This paper aims to identify the effect of religion on individual cooperative behaviour towards women and the poor by focusing on Muslim immigrants. In particular, it attempts to shed light on whether religion or the social environment of immigration influences the distinct behaviour exhibited by Muslim immigrants in Western destination countries. We test this by conducting a prisoner’s dilemma game with the Lebanese population in Australia (destination country) and the Lebanese population in Lebanon (native country). This unique sample allows us to remove the effects of confounds such as economic institutions of country of ancestry, ethn olinguistic groupings and culture.
In both countries, we compare Lebanese Muslims to Lebanese Christians to isolate the effect of religion. We find that in Lebanon, Muslims and Christians behave similarly, while in Australia, when compared to Christians, Muslims are more cooperative (i.e., send a higher share of their endowment) towards the poor and especially towards poor females. These results hold even after controlling for altruistic behaviour. We conclude that distinct behaviours displayed by Muslims are not driven by religion but rather migration status. Differing levels of social capital between these two religious groups in Australia seem to explain these findings.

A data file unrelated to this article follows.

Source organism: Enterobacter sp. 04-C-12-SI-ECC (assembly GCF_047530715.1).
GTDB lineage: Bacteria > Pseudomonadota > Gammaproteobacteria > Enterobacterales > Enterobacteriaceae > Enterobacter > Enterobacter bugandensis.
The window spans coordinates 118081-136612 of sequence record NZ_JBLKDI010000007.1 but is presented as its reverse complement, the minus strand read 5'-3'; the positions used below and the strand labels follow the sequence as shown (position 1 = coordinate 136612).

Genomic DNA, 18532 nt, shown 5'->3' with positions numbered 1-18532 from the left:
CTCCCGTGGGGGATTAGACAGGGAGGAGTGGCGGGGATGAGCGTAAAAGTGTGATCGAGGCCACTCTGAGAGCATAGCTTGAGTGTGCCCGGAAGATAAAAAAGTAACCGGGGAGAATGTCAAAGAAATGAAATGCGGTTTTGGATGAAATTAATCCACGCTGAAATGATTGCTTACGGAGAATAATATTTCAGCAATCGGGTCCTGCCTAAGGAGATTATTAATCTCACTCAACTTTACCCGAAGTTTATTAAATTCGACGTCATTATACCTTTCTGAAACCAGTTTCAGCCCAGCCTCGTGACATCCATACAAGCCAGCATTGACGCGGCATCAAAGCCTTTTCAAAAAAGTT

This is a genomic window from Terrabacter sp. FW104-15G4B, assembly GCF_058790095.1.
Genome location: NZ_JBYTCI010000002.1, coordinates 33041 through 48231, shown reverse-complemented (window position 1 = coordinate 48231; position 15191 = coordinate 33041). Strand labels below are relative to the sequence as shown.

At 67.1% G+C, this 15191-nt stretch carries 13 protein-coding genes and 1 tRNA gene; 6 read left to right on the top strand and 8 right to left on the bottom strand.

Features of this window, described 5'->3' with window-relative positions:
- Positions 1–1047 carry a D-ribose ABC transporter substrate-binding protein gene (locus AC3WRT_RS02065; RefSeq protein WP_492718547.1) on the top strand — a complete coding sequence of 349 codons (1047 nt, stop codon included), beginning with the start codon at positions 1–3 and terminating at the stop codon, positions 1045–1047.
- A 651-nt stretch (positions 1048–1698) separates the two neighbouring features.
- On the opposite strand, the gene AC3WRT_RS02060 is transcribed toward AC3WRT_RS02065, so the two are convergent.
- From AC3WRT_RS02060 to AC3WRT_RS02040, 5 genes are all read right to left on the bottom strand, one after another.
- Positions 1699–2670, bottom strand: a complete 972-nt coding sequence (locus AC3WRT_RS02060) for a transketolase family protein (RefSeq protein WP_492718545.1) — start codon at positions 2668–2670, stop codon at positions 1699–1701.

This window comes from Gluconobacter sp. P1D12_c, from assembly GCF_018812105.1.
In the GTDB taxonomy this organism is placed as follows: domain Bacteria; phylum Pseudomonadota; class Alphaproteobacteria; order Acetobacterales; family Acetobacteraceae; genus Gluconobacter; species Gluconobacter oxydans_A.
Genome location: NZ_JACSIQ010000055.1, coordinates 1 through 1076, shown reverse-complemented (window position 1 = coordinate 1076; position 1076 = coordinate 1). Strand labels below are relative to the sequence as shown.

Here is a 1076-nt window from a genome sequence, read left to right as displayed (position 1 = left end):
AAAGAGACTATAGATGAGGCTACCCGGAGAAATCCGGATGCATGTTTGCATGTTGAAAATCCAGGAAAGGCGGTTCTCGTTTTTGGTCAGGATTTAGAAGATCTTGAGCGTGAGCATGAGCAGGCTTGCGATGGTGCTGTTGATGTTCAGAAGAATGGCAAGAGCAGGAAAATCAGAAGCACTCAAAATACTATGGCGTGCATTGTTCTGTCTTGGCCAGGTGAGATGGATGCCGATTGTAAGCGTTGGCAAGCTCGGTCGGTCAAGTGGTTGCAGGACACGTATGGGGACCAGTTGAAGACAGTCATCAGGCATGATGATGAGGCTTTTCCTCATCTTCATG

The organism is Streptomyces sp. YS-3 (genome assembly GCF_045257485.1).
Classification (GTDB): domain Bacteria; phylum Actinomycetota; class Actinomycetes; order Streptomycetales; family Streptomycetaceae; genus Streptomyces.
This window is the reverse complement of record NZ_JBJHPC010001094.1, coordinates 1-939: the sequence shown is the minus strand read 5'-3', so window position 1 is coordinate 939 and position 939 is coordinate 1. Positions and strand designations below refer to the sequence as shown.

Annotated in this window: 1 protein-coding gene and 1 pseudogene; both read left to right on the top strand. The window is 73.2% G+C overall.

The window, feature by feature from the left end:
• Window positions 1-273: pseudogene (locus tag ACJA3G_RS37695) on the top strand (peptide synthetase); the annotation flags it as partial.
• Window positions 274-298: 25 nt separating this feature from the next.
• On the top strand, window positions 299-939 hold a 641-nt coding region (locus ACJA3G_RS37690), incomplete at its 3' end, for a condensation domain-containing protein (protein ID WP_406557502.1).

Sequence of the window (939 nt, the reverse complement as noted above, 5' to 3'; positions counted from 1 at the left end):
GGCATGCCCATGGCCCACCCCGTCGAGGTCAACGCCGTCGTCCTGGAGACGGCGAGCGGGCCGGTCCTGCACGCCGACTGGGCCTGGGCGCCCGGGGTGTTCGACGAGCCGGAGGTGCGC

This content was originally published in Novafrica.org.
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